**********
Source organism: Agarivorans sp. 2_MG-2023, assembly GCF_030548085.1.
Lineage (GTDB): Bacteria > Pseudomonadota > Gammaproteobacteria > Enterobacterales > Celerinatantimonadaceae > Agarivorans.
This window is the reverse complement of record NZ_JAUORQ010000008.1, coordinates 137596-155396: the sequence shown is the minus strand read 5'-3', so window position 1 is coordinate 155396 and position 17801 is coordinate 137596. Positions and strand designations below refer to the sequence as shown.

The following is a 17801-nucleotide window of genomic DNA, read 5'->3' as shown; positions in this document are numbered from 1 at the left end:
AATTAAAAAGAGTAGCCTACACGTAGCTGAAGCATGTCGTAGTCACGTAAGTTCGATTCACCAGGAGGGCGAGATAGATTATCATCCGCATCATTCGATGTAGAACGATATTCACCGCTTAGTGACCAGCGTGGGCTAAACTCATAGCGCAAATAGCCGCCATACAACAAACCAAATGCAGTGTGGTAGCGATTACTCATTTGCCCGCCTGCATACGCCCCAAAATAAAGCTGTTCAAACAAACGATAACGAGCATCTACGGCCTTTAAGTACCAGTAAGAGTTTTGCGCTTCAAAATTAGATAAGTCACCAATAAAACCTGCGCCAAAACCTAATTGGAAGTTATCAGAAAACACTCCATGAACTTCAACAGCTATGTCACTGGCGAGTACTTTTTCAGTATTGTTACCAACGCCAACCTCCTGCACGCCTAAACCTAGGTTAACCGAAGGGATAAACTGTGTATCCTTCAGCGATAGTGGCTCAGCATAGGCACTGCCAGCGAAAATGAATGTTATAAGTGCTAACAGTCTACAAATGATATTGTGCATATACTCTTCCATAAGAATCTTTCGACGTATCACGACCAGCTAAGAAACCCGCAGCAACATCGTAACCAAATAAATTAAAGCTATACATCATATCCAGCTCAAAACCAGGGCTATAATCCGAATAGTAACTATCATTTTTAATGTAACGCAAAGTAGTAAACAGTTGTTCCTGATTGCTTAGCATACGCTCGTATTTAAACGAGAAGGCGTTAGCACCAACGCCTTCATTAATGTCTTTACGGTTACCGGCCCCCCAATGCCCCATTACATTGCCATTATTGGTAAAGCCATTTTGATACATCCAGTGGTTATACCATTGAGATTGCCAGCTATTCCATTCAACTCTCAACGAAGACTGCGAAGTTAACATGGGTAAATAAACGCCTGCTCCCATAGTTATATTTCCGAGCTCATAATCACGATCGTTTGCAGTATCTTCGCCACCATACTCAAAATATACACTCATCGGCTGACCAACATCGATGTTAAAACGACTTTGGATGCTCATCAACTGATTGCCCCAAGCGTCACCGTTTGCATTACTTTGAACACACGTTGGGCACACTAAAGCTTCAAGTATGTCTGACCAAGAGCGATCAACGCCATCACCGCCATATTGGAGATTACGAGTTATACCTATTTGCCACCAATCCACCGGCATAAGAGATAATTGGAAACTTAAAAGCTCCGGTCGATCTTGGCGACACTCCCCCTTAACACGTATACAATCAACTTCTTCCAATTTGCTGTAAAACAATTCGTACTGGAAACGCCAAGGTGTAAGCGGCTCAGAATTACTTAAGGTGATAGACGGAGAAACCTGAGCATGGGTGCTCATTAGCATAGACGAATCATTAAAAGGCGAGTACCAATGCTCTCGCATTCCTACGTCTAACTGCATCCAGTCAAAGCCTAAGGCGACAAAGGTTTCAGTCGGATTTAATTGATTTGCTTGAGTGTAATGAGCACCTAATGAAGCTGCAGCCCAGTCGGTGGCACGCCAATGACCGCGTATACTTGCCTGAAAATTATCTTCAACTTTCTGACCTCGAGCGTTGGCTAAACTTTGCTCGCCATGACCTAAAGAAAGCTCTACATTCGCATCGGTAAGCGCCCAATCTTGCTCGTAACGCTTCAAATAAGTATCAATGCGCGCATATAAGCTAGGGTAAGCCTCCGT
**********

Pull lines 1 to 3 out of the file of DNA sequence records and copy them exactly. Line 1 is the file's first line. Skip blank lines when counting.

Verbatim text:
Source organism: Agarivorans sp. 2_MG-2023, assembly GCF_030548085.1.
Lineage (GTDB): Bacteria > Pseudomonadota > Gammaproteobacteria > Enterobacterales > Celerinatantimonadaceae > Agarivorans.
This window is the reverse complement of record NZ_JAUORQ010000008.1, coordinates 137596-155396: the sequence shown is the minus strand read 5'-3', so window position 1 is coordinate 155396 and position 17801 is coordinate 137596. Positions and strand designations below refer to the sequence as shown.